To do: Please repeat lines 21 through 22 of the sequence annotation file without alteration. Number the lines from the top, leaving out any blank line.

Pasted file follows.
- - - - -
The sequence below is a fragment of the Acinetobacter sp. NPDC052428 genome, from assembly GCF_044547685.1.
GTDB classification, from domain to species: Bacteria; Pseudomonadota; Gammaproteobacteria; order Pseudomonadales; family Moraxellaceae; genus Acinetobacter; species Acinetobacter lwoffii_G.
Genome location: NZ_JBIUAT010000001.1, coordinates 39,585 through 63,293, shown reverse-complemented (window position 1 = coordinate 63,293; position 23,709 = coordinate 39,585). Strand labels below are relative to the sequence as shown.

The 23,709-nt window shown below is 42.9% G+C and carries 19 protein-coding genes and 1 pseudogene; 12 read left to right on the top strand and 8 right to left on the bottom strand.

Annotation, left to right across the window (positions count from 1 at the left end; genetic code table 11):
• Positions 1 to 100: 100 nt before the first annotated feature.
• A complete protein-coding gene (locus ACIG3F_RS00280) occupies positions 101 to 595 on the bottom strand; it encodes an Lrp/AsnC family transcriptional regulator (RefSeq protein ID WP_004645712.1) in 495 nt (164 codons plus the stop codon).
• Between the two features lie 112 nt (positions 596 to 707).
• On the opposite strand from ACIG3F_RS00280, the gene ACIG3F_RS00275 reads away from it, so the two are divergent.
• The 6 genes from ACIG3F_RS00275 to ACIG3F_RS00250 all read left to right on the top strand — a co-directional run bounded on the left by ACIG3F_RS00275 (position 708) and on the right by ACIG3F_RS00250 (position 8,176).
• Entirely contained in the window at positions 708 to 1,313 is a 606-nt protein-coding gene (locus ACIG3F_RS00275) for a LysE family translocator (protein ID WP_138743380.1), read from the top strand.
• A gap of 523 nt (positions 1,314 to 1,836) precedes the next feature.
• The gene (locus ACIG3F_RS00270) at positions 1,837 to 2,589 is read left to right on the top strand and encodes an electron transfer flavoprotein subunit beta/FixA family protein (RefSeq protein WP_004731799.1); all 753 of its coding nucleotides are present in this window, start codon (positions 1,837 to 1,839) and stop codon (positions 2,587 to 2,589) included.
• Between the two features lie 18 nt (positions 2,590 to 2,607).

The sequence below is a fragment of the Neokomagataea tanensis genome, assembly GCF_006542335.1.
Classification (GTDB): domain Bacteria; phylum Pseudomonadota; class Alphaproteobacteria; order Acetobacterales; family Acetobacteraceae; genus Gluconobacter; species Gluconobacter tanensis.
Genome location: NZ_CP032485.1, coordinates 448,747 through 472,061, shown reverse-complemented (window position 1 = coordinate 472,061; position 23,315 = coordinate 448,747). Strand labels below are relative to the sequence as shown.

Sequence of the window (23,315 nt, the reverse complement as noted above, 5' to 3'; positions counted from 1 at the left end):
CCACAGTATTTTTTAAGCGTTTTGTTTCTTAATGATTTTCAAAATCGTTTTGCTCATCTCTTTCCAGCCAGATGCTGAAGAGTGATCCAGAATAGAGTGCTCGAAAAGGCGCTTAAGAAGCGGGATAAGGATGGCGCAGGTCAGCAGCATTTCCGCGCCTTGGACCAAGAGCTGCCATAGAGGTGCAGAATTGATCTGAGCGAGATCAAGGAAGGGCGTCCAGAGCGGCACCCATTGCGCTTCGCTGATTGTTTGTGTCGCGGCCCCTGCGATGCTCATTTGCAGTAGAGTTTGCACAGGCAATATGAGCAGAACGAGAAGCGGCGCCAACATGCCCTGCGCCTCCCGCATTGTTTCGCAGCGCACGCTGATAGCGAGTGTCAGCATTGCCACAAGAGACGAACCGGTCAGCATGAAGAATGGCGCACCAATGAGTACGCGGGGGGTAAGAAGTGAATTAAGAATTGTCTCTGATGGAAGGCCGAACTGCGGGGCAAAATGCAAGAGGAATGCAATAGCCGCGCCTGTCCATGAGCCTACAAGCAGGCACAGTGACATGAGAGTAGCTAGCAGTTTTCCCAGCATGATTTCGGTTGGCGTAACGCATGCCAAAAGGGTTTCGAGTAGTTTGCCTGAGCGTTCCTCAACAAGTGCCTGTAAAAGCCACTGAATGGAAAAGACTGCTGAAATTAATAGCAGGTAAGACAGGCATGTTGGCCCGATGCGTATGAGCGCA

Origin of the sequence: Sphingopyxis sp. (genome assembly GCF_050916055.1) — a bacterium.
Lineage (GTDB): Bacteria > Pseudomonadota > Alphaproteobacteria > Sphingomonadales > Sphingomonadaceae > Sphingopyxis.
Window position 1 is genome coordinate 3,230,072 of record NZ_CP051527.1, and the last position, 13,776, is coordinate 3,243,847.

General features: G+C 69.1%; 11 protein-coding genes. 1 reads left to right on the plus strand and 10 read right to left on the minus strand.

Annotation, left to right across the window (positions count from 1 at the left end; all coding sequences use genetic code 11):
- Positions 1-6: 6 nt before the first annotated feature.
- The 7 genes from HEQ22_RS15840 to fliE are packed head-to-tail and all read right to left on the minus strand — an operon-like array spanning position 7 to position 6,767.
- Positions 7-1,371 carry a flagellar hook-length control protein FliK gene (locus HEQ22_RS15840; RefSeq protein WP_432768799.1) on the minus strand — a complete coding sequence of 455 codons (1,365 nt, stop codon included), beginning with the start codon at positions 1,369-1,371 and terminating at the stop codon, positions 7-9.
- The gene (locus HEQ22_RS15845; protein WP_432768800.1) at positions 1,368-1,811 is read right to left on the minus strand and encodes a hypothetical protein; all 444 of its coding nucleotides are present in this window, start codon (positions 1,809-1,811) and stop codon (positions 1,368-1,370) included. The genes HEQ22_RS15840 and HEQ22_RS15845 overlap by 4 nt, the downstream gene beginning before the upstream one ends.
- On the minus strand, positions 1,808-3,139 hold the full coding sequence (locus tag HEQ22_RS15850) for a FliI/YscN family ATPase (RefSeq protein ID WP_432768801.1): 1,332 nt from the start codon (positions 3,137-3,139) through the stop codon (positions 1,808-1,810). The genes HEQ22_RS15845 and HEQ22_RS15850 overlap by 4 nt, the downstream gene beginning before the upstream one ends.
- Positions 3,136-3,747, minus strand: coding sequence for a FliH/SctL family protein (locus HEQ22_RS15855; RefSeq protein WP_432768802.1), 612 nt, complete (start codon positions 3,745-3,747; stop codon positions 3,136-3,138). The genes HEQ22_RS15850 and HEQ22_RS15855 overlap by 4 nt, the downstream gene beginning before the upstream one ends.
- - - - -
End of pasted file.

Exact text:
Lineage (GTDB): Bacteria > Pseudomonadota > Alphaproteobacteria > Sphingomonadales > Sphingomonadaceae > Sphingopyxis.
Window position 1 is genome coordinate 3,230,072 of record NZ_CP051527.1, and the last position, 13,776, is coordinate 3,243,847.